3. We do not read Santobello v. New York, 404 U.S. 257, 92 S.Ct. 495, 30 L.Ed.2d 427 (1971), or United States v. Carbone, 739 F.2d 45 (2d Cir.1984), as inconsistent with our conclusion. In Santobello, in exchange for a guilty plea, the prosecutor agreed to make no recommendation regarding defendant's sentence. 404 U.S. at 258, 92 S.Ct. 495. At sentencing, however, a prosecutor newly assigned to the case and apparently unaware of the government's promise recommended the maximum sentence, stressing the defendant's criminal record and connection with organized crime. Id. at 259, 92 S.Ct. 495. The violation of the plea agreement, although unintentional, was flagrant. The judge, while stating that he had not been influenced by the prosecutor's recommendation, sentenced Santobello to the maximum, exactly as the prosecutor had improperly urged. Id. at 259-60, 92 S.Ct. 495. The Supreme Court assumed that the judge in fact had not been influenced by the recommendation, but nevertheless vacated the sentence, emphasizing that the prosecutor's behavior threatened to undermine the entire plea bargaining process. Id. at 261-63, 92 S.Ct. 495. The Court, however, did not state a per se rule requiring resentencing in any case of prosecutorial breach of a plea agreement regardless of the extent of breach and of absence of prejudice. In the case before us, the alleged breach was technical at worst, and the judge did not impose the three- or four-level enhancement mentioned by the government. The government's conduct here does not pose the same sort of threat to the integrity of the plea bargaining process. On these very different facts, we see no reason to remand for resentencing.Carbone is similarly distinguishable. In Carbone, the government blatantly violated its promise not to recommend a sentence when it objected to defendant's request for a “split sentence” (part served in prison, part suspended and satisfied by a term of probation). 739 F.2d at 46. Moreover, the judge sentenced in accordance with the government's improper argument. Id. Finally, on appeal, the government exacerbated the offense, further undermining the value of its promise, by advancing the hypertechnical argument that in opposing split service of the sentence the court had just imposed, the government was not breaching its promise to “make no recommendation ․ as to the sentence which [the defendant] may be given,” id. at 45 (internal quotation marks omitted), but was exercising its undiminished right to oppose modification of a sentence previously given, id. at 46-47. We remanded for resentencing before a different judge, saying it was “immaterial” whether the district judge was influenced by the prosecutor's objection. Id. at 47-48. But again, the decision did not announce a general rule. It was made on those facts-facts which severely threatened the integrity of the plea bargaining process. The facts of this case are very different and call for a different result. See similarly United States v. Corsentino, 685 F.2d 48 (2d Cir.1982).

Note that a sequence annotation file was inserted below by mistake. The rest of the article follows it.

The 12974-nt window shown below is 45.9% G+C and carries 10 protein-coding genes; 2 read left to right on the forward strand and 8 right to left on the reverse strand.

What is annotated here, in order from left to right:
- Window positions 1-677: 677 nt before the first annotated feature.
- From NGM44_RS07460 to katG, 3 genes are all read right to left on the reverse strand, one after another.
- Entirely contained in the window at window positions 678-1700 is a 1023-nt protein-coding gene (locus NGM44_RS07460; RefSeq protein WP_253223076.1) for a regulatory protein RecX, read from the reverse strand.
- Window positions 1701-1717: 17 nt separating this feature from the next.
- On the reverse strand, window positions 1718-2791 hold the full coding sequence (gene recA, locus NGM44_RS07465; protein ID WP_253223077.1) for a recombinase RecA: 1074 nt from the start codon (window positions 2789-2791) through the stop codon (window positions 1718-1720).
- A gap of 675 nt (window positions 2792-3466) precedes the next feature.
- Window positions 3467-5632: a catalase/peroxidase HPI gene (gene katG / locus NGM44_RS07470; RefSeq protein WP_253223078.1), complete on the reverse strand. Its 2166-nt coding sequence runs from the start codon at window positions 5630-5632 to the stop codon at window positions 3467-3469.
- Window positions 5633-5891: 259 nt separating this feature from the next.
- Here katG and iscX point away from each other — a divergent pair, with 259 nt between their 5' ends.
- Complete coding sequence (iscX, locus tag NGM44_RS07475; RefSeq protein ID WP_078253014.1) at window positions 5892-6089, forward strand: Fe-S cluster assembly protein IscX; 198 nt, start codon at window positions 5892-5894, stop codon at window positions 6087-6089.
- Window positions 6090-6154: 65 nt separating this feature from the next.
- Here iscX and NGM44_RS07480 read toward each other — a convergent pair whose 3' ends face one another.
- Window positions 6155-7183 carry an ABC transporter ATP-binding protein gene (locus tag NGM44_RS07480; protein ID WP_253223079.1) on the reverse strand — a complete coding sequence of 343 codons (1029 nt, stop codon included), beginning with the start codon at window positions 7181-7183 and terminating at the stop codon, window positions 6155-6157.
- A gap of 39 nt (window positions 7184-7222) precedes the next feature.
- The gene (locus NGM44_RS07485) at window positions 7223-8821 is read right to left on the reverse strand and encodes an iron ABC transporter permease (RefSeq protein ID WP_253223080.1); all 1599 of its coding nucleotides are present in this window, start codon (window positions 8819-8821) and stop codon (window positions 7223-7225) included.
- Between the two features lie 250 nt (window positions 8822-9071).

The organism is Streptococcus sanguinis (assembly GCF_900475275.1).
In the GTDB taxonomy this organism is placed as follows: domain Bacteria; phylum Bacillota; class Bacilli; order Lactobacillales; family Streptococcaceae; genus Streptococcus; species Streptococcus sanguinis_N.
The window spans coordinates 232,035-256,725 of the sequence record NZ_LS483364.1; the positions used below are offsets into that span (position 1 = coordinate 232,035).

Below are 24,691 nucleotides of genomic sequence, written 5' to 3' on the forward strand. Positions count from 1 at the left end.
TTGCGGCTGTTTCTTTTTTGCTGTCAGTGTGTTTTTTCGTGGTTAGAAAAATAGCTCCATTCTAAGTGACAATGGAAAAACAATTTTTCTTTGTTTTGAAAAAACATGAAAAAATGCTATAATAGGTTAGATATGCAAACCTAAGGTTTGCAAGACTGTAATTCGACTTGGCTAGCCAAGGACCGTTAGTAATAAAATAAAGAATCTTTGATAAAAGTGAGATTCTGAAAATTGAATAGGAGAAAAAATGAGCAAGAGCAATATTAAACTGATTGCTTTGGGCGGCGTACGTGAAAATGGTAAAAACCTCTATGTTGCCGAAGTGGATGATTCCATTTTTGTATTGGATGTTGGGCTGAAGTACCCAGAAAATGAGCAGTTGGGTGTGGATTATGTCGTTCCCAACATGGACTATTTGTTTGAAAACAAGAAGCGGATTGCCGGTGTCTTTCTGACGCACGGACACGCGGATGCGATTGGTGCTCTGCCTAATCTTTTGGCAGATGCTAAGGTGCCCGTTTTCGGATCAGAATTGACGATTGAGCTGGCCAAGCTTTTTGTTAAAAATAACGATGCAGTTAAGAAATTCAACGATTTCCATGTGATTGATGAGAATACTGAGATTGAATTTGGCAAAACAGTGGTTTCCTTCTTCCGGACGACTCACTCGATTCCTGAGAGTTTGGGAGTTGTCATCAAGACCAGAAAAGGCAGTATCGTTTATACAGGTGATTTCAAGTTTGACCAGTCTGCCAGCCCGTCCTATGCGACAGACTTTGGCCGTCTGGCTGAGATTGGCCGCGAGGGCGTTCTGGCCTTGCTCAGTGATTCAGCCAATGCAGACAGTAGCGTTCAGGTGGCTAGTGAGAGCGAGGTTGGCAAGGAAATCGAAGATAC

4. The question has become somewhat less important as the result of the Supreme Court's ruling in United States v. Booker, 543 U.S. 220, 125 S.Ct. 738, 160 L.Ed.2d 621 (2005), that the Guidelines are advisory, rather than compulsory. Under that ruling, where it would be unfair to impose a sentencing enhancement by reason of the use of sophisticated means of which the defendant had no notice, the court would have more flexibility to diverge from the Guidelines.
5. Any appeal taken from the district court's decision on remand can be initiated only by filing a new notice of appeal. See Fed. R.App. P. 3, 4(b). A party will not waive or forfeit any appropriate argument on remand or any appeal post-remand by not filing a petition for rehearing of this opinion.
LEVAL, Circuit Judge.